In Ibalong, Oryol (Jenine Desiderio) transforms herself into a maiden in order to seduce Young Handyong (Cheeno Macaraig) who captured her brethren, the mythical creatures of the forests.
Oryol: Binata heto ako!
Young Handyong: Sino ka?
Oryol: Pakawalan mo sila.
Young Handyong: At kung ayaw ko?
Oryol: Magsisisi ka.
Young Handyong: Sa ganda mong 'yan baka nga.
Oryol: Totoy paslit ka pa lang.
Young Handyong: Binata na 'ko. Kaka tuli ko lang ng nakaraang tag-araw.
Oryol: (looks at him suggestively) Nagmamadali at nagmamalaki kung ika’y binata ano pa hinihintay? Bakit di ako pakitaaan ng galing? At ako’y yapusin?
Young Handyong: Panong galing?
Oryol: Hindi ka ba tinuruan ng mga ninuno mo? Tanging pagbungkal ng lupa, mangisda at pumatay. 'Yon lang ba tinuro sa 'yo?
The story is based on a 60-stanza translation of an ancient Bicolano myth. From a germ of an idea, playwright Rody Vera was able to create nearly a whole universe. He was able to highlight man’s greed and the need to protect nature in this case, which includes the creatures that inhabit them.
More importantly, Vera was able to connect Ibalong to Daragang Magayon, another Bicolano epic.
Daragang Magayon was another production that combined ballet, video with poetry by National Artist for Literature Virgilio Almario and Gawad CCP Para sa Sining awardee Dr. Ramon P. Santos- Composer.
Both Bicolano themed productions were staged at the Cultural Center of the Philippines. Ibalong currently runs from February 8-March 3, 2013 at the Tanghalang Aurelio V. Tolentino of the CCP. Both myths also represent actual fiestas: Ibalong in Legaspi is held every August. The Daragang Magayon Festival is a month long celebration for the whole Albay province held on the month of April.
Very often in film or theater we hear about the technical side being praised. In this case, production was truly crucial in making mythical beasts on stage "believable."
Director Tuxqs Rutaquio was able to orchestrate a lot of the elements to effectively stage the imaginative script of Rody Vera. An important part of the play is the very colorful and elaborate costumes designed by Leeroy New. The Opon character played by Red Nuestro was a huge head of a wild boar that covers more than half his body. Actor Red Nuestro had to open and close the costume’s large "mouth" with his arms to deliver his lines. The design successfully projected the enormity of the beast, which he was playing.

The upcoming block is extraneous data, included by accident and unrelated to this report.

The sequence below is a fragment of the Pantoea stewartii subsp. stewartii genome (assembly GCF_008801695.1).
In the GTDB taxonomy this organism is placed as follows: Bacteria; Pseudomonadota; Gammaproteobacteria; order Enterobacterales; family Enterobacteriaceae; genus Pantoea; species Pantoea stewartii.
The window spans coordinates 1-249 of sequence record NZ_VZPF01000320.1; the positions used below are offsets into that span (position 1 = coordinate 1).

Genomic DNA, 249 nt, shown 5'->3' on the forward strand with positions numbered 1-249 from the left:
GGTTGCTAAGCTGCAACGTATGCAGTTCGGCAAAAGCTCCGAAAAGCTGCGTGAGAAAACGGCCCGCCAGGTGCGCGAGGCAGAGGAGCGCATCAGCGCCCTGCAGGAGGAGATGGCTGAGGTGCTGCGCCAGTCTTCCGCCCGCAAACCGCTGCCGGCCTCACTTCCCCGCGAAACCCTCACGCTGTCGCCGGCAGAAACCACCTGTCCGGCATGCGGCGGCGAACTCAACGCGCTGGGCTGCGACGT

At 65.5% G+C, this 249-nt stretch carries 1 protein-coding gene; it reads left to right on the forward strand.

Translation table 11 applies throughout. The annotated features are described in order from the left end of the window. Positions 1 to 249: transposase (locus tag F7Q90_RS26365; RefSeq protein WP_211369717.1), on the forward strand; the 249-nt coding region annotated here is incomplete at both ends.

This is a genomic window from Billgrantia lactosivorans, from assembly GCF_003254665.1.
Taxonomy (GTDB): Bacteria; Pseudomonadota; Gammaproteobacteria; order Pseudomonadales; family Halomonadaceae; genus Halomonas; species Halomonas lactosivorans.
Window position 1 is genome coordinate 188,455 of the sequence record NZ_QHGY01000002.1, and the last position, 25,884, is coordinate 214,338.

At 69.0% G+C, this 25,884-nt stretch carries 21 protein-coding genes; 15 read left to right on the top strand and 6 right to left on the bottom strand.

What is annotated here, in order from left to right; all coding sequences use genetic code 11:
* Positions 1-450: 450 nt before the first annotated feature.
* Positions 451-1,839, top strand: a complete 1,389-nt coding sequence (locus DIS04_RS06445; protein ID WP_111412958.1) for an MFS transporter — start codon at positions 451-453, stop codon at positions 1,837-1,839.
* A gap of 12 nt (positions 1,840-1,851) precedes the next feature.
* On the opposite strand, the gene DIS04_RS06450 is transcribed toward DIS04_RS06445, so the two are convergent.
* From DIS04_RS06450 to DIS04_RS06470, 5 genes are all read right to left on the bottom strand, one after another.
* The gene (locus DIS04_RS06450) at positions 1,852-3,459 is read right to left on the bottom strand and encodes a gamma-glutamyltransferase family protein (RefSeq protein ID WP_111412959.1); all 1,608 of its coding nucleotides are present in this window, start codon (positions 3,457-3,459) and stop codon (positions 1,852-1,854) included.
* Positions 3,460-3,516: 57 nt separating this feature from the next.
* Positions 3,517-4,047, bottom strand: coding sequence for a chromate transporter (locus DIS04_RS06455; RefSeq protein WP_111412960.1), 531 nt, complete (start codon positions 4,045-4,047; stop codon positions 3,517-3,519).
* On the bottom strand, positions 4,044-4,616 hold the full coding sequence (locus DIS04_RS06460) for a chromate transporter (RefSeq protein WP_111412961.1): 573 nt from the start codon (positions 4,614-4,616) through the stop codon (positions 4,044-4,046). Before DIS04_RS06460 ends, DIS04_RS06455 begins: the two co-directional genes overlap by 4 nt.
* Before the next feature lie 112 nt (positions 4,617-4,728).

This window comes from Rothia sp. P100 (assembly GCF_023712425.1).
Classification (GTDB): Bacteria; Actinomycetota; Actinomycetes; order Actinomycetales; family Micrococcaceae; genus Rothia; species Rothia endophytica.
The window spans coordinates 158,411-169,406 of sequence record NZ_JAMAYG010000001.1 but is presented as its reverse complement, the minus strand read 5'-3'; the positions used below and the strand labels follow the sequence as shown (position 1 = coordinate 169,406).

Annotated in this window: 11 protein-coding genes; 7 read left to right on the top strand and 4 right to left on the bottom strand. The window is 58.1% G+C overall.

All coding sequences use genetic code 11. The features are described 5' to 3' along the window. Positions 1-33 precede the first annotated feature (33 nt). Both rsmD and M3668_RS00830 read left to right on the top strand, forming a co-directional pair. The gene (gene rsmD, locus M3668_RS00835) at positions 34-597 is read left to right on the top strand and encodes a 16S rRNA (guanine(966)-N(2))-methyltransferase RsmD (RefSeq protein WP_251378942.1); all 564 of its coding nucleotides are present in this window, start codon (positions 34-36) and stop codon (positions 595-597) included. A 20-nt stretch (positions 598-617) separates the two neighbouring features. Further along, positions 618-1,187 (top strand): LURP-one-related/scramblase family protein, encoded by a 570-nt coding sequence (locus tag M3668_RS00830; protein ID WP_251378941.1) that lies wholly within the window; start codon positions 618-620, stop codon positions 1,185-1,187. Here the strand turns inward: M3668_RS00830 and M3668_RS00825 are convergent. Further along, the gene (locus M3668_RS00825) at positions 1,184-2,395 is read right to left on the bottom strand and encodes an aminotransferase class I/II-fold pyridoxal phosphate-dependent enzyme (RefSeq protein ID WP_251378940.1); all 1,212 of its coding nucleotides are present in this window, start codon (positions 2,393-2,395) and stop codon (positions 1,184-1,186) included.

Jenine’s character Oryol had a very long snakelike body, which writhed and moved realistically, even in fight scenes. Lighting by Katsch Catoy had to be perfect in order to hide the puppeteers, Bobby Superales and Denise Linsangan, who was in charge of manipulating Oryol’s serpentine body.
The whole cast has to be commended for executing the very elaborate and exciting action sequences on top of delivering lines, singing and dance choreography. This is one production that will capture the imagination of kids. The colorful costumes and action packed scenes are not only there as eye candy but also delivers a great message of caring for the environment and all living creatures.
Jenine Desiderio is well equipped physically for the revealing costume and role. The temptress in her is a natural fit for the mystical snake goddess, Oryol. She also has the incredible vocals to deliver the difficult songs.
Myke Salomon is a beatbox artist who is also part of TV5’s Sabado Boys. Salomon plays the character Handyong who is one of the great conquerors representing humanity.
May Bayot, Jonathan Tadioan, Tara Cabaero, Grace Maranan, Opaline Santos and Trixie Esteban provided great performances onstage. The singing parts were not easy either.
Musical director Carol Bello made use of native instruments such as the kali drum, tungatong, kubing, gangsa and many more. The band Inkantada, who used these native instruments, gave a pre-Hispanic or pre-colonial feel to the music.
Ibalong is one of those musicals that has to be seen by younger audiences and provides a rare insight to a Bicolano myth.